SFPD considers stun gun requirement

The San Francisco Police Department has recently been involved in three incidents that have called into question their use of firearms. The latest of which included an officer-involved shooting in San Francisco occurred Jan. 4 when police shot a man in a wheelchair who had been vandalizing city vehicles and attacked an officer with a knife.

Now, the police commission is slated to review its stance on the use of non-lethal weapons, in the form of stun guns.

Interim Chief of Police Jeff Godown and a group of experts will stand before the Police Commission on Feb. 23 to propose the implementation of stun guns for city officers, according to Lt. Tim Falvey.

Erika Contreras, an 18-year-old international relations major at SF State, believes it would be safer for the city if officers were issued electric stun guns.

“Tasers are less dangerous and they won’t allow police to make stupid mistakes,” Contreras said.

According to records, the commission “narrowly” rejected the department’s proposal to explore the possibility of using Tasers last year, citing safety and liability concerns. Meanwhile, the U.S. Supreme Court has not ruled on setting guidelines for when it is appropriate for law enforcement to use Tasers.

An SFPD spokesman said the department could not comment further due to a recent policy that prevents it from commenting to high school and college news publications.

A medical researcher at Wake Forest University Baptist Medical Center in North Carolina published the first study of injuries from Taser use in 2009 and according to his findings, serious injuries happened in less than 1 percent of 1,201 Taser uses by law enforcement officers.

“Tasers appear to be very safe, especially when compared to other options police have for subduing violent or combative suspects,” said William P. Bozeman, M.D., in his study. “That is not to say that injuries and deaths are impossible. Police and medical personnel need to be aware of the potential for serious injury and look for evidence that a person subdued by a Taser has been hurt.”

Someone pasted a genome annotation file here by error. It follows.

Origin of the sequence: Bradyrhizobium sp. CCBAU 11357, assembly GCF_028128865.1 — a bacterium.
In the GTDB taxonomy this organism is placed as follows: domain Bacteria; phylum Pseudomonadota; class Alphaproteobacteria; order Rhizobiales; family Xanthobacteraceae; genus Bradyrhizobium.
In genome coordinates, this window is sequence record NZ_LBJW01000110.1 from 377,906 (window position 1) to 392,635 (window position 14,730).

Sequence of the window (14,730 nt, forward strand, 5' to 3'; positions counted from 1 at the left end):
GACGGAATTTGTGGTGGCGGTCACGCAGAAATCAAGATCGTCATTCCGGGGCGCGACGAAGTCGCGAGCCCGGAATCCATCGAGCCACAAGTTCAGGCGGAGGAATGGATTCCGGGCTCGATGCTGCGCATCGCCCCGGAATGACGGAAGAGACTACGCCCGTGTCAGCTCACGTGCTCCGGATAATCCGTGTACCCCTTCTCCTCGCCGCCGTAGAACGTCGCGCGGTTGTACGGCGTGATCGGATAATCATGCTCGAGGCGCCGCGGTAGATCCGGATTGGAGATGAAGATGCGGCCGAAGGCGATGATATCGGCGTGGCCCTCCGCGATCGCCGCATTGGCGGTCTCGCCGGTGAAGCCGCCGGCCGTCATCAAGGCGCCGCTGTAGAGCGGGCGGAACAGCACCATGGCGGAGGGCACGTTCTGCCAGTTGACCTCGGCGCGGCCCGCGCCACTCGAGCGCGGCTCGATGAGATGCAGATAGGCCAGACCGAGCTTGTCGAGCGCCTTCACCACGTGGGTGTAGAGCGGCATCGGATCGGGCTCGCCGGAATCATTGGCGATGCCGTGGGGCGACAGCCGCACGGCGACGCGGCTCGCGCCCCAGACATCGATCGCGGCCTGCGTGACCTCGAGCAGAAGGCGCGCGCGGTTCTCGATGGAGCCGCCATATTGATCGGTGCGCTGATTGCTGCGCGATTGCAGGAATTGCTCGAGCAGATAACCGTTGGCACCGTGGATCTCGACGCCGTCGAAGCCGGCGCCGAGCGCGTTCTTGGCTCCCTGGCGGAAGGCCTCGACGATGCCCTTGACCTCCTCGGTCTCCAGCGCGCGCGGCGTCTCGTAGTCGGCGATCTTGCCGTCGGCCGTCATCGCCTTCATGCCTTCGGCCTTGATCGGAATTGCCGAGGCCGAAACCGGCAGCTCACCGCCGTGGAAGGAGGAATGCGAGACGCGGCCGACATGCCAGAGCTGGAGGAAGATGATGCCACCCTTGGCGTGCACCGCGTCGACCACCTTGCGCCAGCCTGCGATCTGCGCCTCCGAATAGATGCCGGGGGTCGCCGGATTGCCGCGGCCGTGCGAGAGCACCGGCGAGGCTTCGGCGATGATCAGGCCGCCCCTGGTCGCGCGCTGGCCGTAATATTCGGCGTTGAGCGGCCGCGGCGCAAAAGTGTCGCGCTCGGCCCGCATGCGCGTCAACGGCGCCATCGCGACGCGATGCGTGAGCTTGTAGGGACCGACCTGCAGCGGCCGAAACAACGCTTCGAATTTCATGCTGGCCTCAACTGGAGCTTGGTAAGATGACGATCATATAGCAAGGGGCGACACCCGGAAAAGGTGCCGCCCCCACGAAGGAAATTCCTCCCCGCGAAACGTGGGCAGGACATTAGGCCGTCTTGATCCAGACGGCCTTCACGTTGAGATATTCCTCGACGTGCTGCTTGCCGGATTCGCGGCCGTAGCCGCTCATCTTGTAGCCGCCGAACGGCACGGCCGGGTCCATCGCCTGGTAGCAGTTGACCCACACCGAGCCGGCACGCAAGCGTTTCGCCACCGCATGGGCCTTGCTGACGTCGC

Vance McLaughlin, an expert in use-of-force and a professor in the criminal justice department at Jacksonville State University in Alabama, said deaths could not be attributed directly to Tasers because police don’t always use them on healthy people who are unwilling to cooperate with officers.

“A person on cocaine, for example, can die from any type of vigorous exercise or activity that easily accelerates the heart,” McLaughlin said.

Someone struck by a Taser experiences stimulation of his or her sensory nerves and motor nerves, resulting in strong involuntary muscle contractions.

McLaughlin, a former deputy police chief in both Georgia and North Carolina, said police officers throughout the country need better training to be equipped with options when confronting aggressive situations.

“If police knew different pressure points in the body and were physically stronger, they wouldn’t only feel comfortable in pulling a trigger, whether it is one of a fire-arm or Taser,” McLaughlin said.

Currently, San Francisco, Detroit, Boston, and Washington D.C.— four of the nation’s major cities with a population of 500,000 or greater— do not deploy Tasers, said Steve Tuttle, spokesman for Taser International Inc.

“By far, California has more law enforcement agencies using Tasers than any other state with more than 800 law enforcement agencies, courts and jails,” Tuttle said in an e-mail.

The seven-member SF Police Commission did not respond to requests for comment.

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